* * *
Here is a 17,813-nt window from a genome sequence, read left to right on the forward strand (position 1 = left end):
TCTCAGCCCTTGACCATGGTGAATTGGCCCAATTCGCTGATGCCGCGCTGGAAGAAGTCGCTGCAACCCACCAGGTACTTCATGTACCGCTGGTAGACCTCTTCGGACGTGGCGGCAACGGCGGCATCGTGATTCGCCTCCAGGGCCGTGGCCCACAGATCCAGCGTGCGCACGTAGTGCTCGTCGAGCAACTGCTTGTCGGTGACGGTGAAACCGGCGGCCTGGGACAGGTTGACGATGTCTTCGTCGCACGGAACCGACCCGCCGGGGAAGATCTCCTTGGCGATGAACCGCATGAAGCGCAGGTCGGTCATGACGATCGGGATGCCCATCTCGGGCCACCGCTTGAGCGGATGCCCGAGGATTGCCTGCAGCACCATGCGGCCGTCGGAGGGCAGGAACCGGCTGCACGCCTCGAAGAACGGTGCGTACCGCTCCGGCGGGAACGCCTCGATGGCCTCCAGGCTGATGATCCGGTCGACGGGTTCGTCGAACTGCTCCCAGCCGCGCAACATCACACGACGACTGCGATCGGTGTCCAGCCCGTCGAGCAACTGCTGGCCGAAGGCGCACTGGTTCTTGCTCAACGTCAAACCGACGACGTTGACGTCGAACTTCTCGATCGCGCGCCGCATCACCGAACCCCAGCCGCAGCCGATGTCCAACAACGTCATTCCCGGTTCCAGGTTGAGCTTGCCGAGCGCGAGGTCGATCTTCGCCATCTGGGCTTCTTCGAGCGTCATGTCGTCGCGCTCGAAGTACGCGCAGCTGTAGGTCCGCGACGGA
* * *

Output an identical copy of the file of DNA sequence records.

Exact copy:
Here is a 17,813-nt window from a genome sequence, read left to right on the forward strand (position 1 = left end):
TCTCAGCCCTTGACCATGGTGAATTGGCCCAATTCGCTGATGCCGCGCTGGAAGAAGTCGCTGCAACCCACCAGGTACTTCATGTACCGCTGGTAGACCTCTTCGGACGTGGCGGCAACGGCGGCATCGTGATTCGCCTCCAGGGCCGTGGCCCACAGATCCAGCGTGCGCACGTAGTGCTCGTCGAGCAACTGCTTGTCGGTGACGGTGAAACCGGCGGCCTGGGACAGGTTGACGATGTCTTCGTCGCACGGAACCGACCCGCCGGGGAAGATCTCCTTGGCGATGAACCGCATGAAGCGCAGGTCGGTCATGACGATCGGGATGCCCATCTCGGGCCACCGCTTGAGCGGATGCCCGAGGATTGCCTGCAGCACCATGCGGCCGTCGGAGGGCAGGAACCGGCTGCACGCCTCGAAGAACGGTGCGTACCGCTCCGGCGGGAACGCCTCGATGGCCTCCAGGCTGATGATCCGGTCGACGGGTTCGTCGAACTGCTCCCAGCCGCGCAACATCACACGACGACTGCGATCGGTGTCCAGCCCGTCGAGCAACTGCTGGCCGAAGGCGCACTGGTTCTTGCTCAACGTCAAACCGACGACGTTGACGTCGAACTTCTCGATCGCGCGCCGCATCACCGAACCCCAGCCGCAGCCGATGTCCAACAACGTCATTCCCGGTTCCAGGTTGAGCTTGCCGAGCGCGAGGTCGATCTTCGCCATCTGGGCTTCTTCGAGCGTCATGTCGTCGCGCTCGAAGTACGCGCAGCTGTAGGTCCGCGACGGA